- Thank you, friend.
There's not as much
as last time.
- Yeah, can't really
control that though.
- Open up.
- Okay.
- Okay.
- More.
- Oh man.
- If I open up any more you
could go spelunking down there.
- Okay.
- Ready?
- Yeah.
- Ah.
- I have a good
feeling about this.
- Get your legs up.
- Okay.
- What if I'm too old?
- That's not what
the doctor said.
- How could you
possibly be infertile?
- It's okay.
- We're going to be mommies.
- Mm-hmm.
- Mommies.
- Mm-hmm.
- The last time I had sperm
in me was in the 2nd grade.
- You can't make
jokes like that
when the baby comes.
- What if this baby
has two heads?
- Well, then he'll breastfeed on
both breasts simultaneously.
- Ew.
- Come on, Veronica.
Oh, you're doing so good.
Just take one step.
And then, after that...
You take another step.
- Oh, is that how you do it?
You take one step
and then another?
- Really?
- Yeah.
- It's like riding a bike,
- Oh, is that how
you ride a bike?
You take one step
and then another.
- Okay, Veronica.
Try and stay positive.
- It's a beautiful day.
- Please don't say that.
- Oh, why?
- My husband used to say that.
- Oh, sorry.
- I was just trying
to keep things positive.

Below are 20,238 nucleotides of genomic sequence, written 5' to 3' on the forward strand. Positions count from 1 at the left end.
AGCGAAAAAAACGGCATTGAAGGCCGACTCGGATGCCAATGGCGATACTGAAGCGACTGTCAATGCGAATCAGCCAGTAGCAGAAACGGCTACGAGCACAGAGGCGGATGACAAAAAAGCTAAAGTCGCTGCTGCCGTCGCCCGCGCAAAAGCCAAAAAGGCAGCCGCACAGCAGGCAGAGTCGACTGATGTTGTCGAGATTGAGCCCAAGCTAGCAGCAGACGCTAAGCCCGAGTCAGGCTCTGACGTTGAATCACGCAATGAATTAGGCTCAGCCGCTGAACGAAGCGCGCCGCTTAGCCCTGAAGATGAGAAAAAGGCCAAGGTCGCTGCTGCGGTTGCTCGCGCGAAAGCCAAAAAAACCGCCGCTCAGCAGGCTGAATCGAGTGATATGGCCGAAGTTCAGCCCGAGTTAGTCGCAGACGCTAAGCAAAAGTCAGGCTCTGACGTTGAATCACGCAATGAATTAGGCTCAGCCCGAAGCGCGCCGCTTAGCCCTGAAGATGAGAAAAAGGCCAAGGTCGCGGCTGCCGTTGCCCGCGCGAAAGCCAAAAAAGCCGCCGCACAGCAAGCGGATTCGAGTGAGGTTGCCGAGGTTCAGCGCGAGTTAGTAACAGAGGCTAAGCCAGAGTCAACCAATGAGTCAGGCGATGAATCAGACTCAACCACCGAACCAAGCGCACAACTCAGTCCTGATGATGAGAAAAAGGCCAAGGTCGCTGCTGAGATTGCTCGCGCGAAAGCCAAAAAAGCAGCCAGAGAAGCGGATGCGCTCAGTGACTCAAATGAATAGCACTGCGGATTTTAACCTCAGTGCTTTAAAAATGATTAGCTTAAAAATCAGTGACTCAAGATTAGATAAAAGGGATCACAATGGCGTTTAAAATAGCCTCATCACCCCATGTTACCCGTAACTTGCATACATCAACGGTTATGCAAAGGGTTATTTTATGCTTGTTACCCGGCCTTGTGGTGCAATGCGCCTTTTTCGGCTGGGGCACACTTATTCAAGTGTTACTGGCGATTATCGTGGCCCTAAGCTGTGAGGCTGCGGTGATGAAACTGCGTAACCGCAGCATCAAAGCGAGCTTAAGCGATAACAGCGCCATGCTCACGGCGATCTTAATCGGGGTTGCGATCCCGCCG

- Well, it's hard feeling
positive at the moment.
- I understand that.
- You know,
i don't think you do.
My husband blew his
head off with a shotgun.
- Well, that's a terrible
thing to think about.
So why don't we focus on you
putting one foot
in front of the other.
- My son is dead.
Did you know that?
- I know.
- He probably got his
head blown off, too.
- I'm sorry.
I didn't mean to be insensitive.
- My only living relative
is a madwoman
living in a cabin in Maine.
My life sucks.
- Who is this relative?
- My aunt.
- I was told you
didn't have any family.
- I haven't spoken
to her in years.
- She's crazy, like,
like, Courtney love crazy.
- I understand that, but
i think you should call her.
- Oh, no way.
I can't do that.
- I think you should.
- Why?
- Because you can't
stay here anymore.
- No, I'm not ready to leave.
- This is your last day?
- What?
- Oh, I know you're angry.
I know you're upset.
Oh, I feel it, too.
Sometimes I get so angry
i want to torpedo the world.
Oh, but just breathe.
Just breathe.
Just keep those tentacles
where they are.
- Aunt Charlie?
It's Veronica.
- Veronica?
- How are you doing?
- I'm rotting away, Veronica.
What do you want?
- Um, I don't suppose
you heard the news?
What happened?
- Fuck the news.
They don't report on what's
really happening, Veronica.
- Charlie,
i need a place to stay.
- They only report on things
that happen above the surface.
That's not the issue.
It's below us.
Inside the earth.
Deep down to the core.
The big mutiny is
happening down there.
- Listen, Charlie.
Listen to me. I need a--
- listen to me, Veronica.
I'm trying to assuage her.
But she's not happy.
Pretty soon,
she's going to blow,
and when that happens,
- tentacles the size
of skyscrapers...
- Okay, good-bye aunt Charlie.
- Lunatic.